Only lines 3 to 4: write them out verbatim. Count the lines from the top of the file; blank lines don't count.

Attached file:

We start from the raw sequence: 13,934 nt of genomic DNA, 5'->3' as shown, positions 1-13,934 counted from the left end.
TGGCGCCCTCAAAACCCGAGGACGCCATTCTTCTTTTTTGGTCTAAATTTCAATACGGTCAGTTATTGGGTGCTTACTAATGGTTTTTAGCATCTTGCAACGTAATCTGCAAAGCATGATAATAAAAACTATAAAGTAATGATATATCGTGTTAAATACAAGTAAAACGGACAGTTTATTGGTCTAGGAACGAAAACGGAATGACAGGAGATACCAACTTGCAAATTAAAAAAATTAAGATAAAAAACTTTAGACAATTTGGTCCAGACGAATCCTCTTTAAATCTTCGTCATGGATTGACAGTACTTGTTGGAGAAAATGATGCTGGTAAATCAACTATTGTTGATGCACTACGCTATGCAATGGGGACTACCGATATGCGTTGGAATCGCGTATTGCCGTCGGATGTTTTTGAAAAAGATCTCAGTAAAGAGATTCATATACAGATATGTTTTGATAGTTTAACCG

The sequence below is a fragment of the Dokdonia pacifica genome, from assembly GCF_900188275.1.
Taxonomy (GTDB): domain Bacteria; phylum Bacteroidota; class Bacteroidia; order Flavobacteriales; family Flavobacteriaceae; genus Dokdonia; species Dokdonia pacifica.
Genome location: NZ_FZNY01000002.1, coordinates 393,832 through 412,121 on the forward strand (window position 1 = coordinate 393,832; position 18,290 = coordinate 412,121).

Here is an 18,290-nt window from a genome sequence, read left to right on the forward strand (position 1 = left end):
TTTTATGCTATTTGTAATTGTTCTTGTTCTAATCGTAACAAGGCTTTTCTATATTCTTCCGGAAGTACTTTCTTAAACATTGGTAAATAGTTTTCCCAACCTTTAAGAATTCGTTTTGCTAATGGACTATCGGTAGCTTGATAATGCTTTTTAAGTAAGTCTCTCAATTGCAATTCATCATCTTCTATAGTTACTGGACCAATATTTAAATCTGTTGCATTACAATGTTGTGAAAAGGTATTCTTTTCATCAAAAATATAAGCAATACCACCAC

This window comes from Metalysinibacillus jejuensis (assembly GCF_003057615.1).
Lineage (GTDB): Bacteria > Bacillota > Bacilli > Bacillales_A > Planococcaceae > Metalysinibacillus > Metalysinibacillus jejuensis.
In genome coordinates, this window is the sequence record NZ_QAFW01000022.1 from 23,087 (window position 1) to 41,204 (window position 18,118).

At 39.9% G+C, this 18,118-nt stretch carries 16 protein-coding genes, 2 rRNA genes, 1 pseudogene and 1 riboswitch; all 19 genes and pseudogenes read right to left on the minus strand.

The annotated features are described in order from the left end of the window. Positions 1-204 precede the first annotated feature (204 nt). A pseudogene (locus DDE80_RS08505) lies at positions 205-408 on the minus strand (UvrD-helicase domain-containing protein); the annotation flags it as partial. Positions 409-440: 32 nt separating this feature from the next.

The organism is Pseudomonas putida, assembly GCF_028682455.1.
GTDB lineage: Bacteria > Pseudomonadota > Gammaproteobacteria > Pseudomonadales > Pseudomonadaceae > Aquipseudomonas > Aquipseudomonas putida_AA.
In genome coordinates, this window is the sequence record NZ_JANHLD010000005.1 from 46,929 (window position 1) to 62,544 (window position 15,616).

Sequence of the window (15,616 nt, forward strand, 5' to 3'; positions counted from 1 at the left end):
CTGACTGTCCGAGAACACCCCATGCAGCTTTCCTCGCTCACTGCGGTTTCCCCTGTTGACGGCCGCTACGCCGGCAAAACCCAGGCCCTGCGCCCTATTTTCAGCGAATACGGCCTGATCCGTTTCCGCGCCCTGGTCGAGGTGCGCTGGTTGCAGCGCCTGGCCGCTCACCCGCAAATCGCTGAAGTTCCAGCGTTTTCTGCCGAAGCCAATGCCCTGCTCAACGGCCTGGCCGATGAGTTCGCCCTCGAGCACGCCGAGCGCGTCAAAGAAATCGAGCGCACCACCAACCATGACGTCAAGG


The sequence below is a fragment of the Dokdonia pacifica genome, from assembly GCF_900188275.1.
Taxonomy (GTDB): domain Bacteria; phylum Bacteroidota; class Bacteroidia; order Flavobacteriales; family Flavobacteriaceae; genus Dokdonia; species Dokdonia pacifica.